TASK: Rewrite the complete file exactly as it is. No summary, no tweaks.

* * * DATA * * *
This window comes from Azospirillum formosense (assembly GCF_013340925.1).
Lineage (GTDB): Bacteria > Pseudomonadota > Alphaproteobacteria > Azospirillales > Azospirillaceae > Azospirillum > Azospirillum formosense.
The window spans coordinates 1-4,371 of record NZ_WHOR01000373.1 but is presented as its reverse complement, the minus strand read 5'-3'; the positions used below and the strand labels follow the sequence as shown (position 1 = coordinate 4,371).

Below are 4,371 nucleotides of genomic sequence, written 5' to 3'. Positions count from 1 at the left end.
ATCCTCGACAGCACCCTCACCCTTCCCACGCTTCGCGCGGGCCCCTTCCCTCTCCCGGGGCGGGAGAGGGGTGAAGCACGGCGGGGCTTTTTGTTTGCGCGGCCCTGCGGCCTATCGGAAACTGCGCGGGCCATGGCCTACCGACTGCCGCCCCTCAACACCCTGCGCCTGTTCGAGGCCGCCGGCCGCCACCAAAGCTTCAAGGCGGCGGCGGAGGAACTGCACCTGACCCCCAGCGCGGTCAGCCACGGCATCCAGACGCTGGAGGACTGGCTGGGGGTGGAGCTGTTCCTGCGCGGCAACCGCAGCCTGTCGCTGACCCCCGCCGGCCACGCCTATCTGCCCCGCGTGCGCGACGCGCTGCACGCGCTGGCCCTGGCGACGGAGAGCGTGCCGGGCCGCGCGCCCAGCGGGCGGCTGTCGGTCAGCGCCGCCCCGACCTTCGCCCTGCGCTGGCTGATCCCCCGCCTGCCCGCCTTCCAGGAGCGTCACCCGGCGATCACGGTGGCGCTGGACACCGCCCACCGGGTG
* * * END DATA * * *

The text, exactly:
This window comes from Azospirillum formosense (assembly GCF_013340925.1).
Lineage (GTDB): Bacteria > Pseudomonadota > Alphaproteobacteria > Azospirillales > Azospirillaceae > Azospirillum > Azospirillum formosense.
The window spans coordinates 1-4,371 of record NZ_WHOR01000373.1 but is presented as its reverse complement, the minus strand read 5'-3'; the positions used below and the strand labels follow the sequence as shown (position 1 = coordinate 4,371).

Below are 4,371 nucleotides of genomic sequence, written 5' to 3'. Positions count from 1 at the left end.
ATCCTCGACAGCACCCTCACCCTTCCCACGCTTCGCGCGGGCCCCTTCCCTCTCCCGGGGCGGGAGAGGGGTGAAGCACGGCGGGGCTTTTTGTTTGCGCGGCCCTGCGGCCTATCGGAAACTGCGCGGGCCATGGCCTACCGACTGCCGCCCCTCAACACCCTGCGCCTGTTCGAGGCCGCCGGCCGCCACCAAAGCTTCAAGGCGGCGGCGGAGGAACTGCACCTGACCCCCAGCGCGGTCAGCCACGGCATCCAGACGCTGGAGGACTGGCTGGGGGTGGAGCTGTTCCTGCGCGGCAACCGCAGCCTGTCGCTGACCCCCGCCGGCCACGCCTATCTGCCCCGCGTGCGCGACGCGCTGCACGCGCTGGCCCTGGCGACGGAGAGCGTGCCGGGCCGCGCGCCCAGCGGGCGGCTGTCGGTCAGCGCCGCCCCGACCTTCGCCCTGCGCTGGCTGATCCCCCGCCTGCCCGCCTTCCAGGAGCGTCACCCGGCGATCACGGTGGCGCTGGACACCGCCCACCGGGTG